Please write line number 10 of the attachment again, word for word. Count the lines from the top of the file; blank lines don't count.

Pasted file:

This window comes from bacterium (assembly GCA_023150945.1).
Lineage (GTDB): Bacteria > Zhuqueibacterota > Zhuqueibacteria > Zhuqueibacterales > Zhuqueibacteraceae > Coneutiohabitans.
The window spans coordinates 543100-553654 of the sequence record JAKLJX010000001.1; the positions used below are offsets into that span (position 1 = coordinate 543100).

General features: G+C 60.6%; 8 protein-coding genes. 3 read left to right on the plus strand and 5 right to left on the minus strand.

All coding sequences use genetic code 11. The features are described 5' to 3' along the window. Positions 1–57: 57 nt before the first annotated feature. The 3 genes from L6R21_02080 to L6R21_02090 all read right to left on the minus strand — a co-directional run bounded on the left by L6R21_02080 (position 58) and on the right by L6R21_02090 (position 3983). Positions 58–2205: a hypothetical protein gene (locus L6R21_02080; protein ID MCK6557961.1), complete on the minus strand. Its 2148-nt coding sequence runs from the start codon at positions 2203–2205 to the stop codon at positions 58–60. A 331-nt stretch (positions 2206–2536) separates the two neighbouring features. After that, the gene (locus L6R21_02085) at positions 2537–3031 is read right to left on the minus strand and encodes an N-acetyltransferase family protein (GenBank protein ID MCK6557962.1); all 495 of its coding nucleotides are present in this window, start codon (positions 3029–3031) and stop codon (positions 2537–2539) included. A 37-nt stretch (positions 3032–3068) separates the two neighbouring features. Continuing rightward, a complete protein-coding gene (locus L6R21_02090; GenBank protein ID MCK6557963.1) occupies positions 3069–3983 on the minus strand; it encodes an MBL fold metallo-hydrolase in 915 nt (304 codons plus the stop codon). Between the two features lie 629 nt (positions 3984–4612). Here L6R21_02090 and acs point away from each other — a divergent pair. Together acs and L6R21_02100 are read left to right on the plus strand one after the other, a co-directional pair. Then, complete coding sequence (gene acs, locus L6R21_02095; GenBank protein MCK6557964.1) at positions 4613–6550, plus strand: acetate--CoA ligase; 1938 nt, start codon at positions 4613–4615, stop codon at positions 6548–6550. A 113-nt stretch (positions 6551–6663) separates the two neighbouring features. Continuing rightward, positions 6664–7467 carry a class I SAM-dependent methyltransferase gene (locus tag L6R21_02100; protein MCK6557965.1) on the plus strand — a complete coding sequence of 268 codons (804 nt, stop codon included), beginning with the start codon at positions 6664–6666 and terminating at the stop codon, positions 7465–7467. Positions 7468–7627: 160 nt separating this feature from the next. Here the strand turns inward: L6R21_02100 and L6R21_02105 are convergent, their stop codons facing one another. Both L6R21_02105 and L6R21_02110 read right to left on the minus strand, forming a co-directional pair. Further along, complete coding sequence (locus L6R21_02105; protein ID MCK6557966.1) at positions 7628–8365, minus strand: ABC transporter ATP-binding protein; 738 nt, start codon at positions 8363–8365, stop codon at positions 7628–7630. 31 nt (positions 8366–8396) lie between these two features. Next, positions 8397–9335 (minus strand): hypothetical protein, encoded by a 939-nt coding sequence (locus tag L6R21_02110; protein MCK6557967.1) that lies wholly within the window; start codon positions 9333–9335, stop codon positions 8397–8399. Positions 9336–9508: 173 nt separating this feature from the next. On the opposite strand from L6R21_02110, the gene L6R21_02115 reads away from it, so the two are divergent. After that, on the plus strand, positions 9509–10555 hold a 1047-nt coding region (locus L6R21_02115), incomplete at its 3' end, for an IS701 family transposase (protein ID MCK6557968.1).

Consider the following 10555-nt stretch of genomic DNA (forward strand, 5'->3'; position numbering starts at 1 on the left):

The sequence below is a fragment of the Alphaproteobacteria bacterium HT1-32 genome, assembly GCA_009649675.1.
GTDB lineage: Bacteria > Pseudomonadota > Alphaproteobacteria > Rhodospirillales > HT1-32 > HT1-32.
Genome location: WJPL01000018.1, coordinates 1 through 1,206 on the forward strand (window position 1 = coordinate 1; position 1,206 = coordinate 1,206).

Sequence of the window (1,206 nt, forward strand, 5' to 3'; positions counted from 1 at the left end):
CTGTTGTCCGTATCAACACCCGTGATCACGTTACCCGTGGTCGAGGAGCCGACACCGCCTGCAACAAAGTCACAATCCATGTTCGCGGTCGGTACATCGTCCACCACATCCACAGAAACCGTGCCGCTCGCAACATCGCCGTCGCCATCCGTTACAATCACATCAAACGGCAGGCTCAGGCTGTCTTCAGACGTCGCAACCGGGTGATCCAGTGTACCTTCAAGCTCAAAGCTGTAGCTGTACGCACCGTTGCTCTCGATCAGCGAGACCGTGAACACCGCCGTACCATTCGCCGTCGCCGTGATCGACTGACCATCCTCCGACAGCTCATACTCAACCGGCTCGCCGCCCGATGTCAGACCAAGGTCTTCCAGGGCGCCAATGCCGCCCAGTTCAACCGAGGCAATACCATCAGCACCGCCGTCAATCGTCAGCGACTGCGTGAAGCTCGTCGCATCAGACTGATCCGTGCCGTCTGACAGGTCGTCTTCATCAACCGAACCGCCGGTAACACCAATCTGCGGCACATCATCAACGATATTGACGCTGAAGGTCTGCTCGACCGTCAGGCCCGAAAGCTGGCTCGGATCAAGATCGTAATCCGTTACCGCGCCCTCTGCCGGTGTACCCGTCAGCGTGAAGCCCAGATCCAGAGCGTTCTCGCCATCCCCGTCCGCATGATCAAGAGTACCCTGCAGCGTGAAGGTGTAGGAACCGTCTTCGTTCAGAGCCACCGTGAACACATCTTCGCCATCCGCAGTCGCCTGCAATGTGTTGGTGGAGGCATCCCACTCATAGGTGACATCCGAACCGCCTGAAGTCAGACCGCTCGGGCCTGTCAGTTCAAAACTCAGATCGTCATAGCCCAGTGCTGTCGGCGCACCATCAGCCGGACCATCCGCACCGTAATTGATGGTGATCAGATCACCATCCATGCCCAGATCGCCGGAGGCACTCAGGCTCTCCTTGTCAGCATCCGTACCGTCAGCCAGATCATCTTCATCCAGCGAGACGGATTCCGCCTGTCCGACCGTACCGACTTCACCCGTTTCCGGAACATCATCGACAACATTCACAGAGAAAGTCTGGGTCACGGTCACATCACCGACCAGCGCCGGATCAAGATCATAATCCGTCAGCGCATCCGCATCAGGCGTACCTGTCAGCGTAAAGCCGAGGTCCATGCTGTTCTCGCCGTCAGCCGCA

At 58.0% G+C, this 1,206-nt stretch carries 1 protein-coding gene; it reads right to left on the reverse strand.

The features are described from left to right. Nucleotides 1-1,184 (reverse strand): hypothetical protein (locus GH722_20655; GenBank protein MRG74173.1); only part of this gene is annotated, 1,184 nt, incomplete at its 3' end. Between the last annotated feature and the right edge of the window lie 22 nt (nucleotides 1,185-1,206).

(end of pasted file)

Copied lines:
Sequence of the window (1,206 nt, forward strand, 5' to 3'; positions counted from 1 at the left end):